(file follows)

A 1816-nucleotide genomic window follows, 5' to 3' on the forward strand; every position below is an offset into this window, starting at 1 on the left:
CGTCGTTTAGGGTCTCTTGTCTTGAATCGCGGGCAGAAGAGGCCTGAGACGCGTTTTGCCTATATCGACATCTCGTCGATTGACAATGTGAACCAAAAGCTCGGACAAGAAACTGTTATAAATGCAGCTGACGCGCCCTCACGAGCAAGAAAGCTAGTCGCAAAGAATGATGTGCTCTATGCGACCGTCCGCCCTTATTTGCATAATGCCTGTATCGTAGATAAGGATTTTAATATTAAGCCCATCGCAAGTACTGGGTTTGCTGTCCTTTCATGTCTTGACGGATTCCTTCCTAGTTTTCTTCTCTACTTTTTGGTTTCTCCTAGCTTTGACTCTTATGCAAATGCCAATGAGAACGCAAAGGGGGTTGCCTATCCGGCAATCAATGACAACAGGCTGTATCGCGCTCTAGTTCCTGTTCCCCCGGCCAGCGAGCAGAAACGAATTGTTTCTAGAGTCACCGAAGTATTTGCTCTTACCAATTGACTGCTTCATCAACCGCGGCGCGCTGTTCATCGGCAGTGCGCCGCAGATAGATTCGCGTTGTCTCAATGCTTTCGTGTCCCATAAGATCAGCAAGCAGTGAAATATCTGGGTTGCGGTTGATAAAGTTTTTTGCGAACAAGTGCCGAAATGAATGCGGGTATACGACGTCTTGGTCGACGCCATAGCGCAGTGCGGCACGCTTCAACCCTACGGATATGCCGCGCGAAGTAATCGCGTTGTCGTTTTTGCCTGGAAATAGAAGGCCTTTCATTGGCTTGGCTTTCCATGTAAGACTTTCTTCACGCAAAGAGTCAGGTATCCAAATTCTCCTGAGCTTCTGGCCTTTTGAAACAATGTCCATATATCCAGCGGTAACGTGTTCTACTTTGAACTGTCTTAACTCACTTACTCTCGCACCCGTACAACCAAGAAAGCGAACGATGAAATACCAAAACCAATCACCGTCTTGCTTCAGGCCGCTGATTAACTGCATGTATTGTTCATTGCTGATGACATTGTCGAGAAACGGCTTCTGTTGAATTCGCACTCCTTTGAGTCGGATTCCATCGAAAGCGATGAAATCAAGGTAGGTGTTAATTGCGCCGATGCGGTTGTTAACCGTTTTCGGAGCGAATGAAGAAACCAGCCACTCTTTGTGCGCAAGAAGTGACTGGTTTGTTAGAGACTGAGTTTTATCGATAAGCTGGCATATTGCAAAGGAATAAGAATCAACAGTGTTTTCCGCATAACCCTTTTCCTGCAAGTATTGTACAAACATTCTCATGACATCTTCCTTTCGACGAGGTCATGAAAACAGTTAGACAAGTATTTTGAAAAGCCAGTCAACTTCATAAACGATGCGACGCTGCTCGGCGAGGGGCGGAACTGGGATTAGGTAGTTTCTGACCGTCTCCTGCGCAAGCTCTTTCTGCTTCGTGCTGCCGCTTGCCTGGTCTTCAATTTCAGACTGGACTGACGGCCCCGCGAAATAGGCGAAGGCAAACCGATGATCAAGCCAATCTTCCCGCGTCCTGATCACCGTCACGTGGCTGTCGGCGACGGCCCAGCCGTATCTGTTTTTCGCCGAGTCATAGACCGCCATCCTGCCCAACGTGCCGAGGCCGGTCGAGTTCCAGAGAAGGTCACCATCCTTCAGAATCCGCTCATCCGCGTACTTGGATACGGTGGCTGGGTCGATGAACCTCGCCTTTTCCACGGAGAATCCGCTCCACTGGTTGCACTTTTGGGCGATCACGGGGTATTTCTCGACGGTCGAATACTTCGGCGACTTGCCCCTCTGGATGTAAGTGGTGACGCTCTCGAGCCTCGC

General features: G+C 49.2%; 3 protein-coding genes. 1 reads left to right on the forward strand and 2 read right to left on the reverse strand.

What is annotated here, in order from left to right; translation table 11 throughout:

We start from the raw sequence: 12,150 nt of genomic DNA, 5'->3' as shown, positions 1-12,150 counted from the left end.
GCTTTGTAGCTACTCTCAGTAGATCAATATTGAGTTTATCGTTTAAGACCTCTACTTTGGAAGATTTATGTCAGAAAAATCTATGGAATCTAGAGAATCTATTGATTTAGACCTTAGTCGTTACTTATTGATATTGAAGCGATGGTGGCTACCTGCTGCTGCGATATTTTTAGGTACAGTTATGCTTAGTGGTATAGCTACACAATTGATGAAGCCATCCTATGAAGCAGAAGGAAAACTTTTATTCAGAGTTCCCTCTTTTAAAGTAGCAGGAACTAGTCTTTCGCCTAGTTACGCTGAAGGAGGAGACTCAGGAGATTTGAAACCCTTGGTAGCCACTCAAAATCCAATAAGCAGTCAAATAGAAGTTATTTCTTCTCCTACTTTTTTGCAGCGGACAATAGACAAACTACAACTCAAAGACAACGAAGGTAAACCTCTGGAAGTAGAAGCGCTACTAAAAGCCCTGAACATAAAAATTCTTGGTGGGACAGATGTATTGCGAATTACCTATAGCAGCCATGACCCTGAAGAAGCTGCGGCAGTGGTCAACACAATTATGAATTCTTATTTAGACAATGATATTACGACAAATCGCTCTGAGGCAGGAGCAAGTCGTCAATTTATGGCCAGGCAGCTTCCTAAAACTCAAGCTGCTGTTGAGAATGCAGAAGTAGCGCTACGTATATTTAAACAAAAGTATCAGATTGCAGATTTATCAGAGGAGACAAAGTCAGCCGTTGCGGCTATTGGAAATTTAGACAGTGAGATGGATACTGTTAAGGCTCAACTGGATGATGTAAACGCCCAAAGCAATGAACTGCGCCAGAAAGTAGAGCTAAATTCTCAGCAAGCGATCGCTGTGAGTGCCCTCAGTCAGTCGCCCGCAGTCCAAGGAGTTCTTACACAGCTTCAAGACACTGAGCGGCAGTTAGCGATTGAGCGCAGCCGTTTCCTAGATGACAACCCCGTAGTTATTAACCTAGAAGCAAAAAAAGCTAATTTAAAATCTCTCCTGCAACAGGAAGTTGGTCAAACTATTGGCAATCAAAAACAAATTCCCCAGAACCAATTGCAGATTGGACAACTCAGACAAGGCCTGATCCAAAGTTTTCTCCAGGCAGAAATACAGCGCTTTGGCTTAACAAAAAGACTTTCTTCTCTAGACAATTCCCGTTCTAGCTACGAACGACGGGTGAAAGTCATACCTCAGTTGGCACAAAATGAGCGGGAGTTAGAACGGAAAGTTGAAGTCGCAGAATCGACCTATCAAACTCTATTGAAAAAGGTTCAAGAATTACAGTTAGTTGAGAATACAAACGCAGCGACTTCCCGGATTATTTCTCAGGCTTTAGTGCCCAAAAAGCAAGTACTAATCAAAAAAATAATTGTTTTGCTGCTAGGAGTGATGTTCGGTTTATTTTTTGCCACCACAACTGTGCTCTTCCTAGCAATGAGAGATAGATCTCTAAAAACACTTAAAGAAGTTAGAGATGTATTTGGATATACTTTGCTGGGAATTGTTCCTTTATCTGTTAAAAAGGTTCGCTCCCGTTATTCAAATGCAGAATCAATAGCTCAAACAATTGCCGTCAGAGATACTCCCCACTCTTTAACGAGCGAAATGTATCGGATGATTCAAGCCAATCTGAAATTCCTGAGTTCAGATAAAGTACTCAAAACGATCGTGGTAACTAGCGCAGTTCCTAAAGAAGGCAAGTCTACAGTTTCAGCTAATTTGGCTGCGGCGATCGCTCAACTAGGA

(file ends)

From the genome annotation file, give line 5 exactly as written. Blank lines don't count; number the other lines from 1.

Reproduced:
We start from the raw sequence: 12,150 nt of genomic DNA, 5'->3' as shown, positions 1-12,150 counted from the left end.